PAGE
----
• Primary green turtle (Chelonia mydas) skin fibroblasts as an in vitro
           model for assessing genotoxicity and oxidative stress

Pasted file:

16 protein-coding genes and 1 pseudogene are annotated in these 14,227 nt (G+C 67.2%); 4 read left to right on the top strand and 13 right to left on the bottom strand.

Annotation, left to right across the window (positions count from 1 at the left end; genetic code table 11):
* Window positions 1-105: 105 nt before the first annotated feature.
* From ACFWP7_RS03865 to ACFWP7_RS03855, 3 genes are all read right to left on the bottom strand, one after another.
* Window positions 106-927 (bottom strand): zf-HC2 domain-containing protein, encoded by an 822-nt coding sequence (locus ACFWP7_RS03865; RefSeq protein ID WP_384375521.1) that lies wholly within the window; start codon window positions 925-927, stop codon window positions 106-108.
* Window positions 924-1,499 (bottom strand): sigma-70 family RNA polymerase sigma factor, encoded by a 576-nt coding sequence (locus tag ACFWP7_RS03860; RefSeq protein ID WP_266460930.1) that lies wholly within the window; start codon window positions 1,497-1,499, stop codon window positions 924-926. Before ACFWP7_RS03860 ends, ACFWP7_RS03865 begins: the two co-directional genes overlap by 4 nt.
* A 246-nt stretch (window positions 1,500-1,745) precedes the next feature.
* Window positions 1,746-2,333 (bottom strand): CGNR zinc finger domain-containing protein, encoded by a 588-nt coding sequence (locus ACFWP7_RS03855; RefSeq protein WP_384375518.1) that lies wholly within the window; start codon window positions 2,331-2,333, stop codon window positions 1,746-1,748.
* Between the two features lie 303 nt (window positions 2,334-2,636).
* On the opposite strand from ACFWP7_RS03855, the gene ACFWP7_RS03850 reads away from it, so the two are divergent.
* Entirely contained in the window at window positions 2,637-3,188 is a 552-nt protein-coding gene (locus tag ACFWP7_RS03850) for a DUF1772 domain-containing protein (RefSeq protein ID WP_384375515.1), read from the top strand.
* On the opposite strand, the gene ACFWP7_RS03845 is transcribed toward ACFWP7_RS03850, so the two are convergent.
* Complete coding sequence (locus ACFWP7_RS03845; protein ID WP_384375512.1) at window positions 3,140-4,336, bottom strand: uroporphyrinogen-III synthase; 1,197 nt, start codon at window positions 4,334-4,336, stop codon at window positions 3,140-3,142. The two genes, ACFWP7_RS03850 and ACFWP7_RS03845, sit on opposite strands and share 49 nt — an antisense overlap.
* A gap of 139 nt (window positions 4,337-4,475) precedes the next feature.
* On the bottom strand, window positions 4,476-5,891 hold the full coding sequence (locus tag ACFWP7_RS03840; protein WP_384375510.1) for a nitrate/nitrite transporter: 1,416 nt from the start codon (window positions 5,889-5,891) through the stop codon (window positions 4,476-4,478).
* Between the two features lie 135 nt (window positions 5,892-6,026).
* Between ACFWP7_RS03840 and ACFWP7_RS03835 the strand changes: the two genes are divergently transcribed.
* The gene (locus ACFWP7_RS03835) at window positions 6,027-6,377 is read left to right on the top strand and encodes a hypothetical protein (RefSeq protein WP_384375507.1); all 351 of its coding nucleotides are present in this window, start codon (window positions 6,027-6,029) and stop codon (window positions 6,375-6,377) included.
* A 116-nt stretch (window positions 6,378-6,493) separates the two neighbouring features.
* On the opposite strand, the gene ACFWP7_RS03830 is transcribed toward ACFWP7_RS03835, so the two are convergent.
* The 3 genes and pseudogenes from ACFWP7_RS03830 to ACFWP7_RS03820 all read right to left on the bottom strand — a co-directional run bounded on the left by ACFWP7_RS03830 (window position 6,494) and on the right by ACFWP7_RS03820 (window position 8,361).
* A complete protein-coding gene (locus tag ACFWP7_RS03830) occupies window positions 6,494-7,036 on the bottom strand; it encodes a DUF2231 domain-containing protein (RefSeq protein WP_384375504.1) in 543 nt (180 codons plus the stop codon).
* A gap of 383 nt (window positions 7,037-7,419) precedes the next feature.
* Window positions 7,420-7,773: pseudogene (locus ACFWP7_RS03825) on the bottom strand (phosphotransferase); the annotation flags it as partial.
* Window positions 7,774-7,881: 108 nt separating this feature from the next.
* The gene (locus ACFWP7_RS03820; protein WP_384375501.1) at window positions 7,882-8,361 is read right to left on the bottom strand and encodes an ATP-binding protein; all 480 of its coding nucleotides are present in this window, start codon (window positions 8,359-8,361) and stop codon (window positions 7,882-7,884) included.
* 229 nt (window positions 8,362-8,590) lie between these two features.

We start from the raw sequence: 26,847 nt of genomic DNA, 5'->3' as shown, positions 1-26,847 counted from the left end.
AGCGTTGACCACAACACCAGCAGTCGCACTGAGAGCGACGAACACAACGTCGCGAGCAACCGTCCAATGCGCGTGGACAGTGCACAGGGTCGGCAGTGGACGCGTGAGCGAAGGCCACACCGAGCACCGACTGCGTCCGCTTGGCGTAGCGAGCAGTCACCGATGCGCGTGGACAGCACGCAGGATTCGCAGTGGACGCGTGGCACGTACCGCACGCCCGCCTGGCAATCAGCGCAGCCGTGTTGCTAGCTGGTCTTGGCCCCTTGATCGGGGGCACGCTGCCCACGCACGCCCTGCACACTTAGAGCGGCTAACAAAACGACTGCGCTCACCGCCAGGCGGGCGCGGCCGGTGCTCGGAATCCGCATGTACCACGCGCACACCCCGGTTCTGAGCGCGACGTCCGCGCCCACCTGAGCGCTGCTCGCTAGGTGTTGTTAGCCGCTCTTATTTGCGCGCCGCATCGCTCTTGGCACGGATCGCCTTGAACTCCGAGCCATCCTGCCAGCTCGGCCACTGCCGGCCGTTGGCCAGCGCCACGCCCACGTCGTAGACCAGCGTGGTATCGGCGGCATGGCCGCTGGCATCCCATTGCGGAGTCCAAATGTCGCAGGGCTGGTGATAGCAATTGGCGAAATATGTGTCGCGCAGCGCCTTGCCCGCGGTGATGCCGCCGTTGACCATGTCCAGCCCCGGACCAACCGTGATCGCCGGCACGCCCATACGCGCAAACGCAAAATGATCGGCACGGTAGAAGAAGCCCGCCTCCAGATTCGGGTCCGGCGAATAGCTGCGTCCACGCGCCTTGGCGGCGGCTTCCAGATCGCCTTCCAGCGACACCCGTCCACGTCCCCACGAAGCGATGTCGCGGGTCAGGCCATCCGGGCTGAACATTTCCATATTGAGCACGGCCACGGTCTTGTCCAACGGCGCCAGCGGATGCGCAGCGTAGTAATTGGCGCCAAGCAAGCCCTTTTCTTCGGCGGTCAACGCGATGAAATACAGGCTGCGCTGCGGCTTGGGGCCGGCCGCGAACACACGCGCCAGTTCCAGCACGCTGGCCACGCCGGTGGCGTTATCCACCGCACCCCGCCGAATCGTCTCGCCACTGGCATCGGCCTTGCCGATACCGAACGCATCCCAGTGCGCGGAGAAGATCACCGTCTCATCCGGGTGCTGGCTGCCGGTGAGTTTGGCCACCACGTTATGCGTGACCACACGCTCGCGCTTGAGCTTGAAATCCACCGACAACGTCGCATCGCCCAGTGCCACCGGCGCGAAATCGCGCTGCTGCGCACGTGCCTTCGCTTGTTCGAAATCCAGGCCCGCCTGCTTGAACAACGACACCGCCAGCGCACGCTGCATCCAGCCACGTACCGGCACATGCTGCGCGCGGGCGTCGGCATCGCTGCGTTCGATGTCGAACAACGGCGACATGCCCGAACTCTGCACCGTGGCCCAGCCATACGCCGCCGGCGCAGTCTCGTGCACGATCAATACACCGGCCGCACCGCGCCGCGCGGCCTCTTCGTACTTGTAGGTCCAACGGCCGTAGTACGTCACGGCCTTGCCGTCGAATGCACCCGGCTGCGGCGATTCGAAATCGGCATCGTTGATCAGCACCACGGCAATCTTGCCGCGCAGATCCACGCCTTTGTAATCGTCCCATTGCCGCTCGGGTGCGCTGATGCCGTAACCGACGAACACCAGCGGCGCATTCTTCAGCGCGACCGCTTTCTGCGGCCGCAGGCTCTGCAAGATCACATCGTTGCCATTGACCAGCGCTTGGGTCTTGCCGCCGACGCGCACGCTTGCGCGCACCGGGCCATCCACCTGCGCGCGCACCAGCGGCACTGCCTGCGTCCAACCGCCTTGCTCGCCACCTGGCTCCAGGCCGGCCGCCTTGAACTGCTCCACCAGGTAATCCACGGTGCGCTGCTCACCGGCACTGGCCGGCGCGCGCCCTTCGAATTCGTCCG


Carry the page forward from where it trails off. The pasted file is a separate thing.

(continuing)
• Abstract: Publication date: February 2019Source: Aquatic Toxicology, Volume 207Author(s): Kimberly A. Finlayson, Frederic D.L. Leusch, Jason P. van de Merwe Little is known about the effects of contaminants that accumulate in sea turtles. When in vivo exposure studies have ethical and logistical barriers, as is the case with sea turtles, in vitro tools can provide important information on the effects of contaminants. Several in vitro studies have assessed cytotoxicity of contaminants to sea turtles cells, however to gain a more refined mechanistic understanding of the effects of contaminants, sub-lethal effects also require investigation. Considering the complex mixture of contaminants that sea turtles are potentially exposed to, high throughput testing methods are necessary so that a large number of contaminants (and mixtures) can be rapidly tested. This study examined oxidative stress (reactive oxygen species production) and genotoxicity (micronucleus formation) in primary green turtle skin fibroblasts in response to 16 organic and inorganic contaminants found in coastal environments. Significant induction of oxidative stress was found with Cu, Co, Cr, and Hg. Significant effects on genotoxicity were found with Cu, Co, Cr, Hg, Pb and metolachlor. Effect concentrations from the bioassays were used in a simple risk assessment of turtles worldwide using accumulation values from the literature to identify populations at risk. Cu, Co, Cr and Hg were identified as posing the biggest threat to sea turtles. This study demonstrated the validity of using primary turtle cell cultures in the assessment of risk associated with a large number of contaminants using a high-throughput toxicity testing format.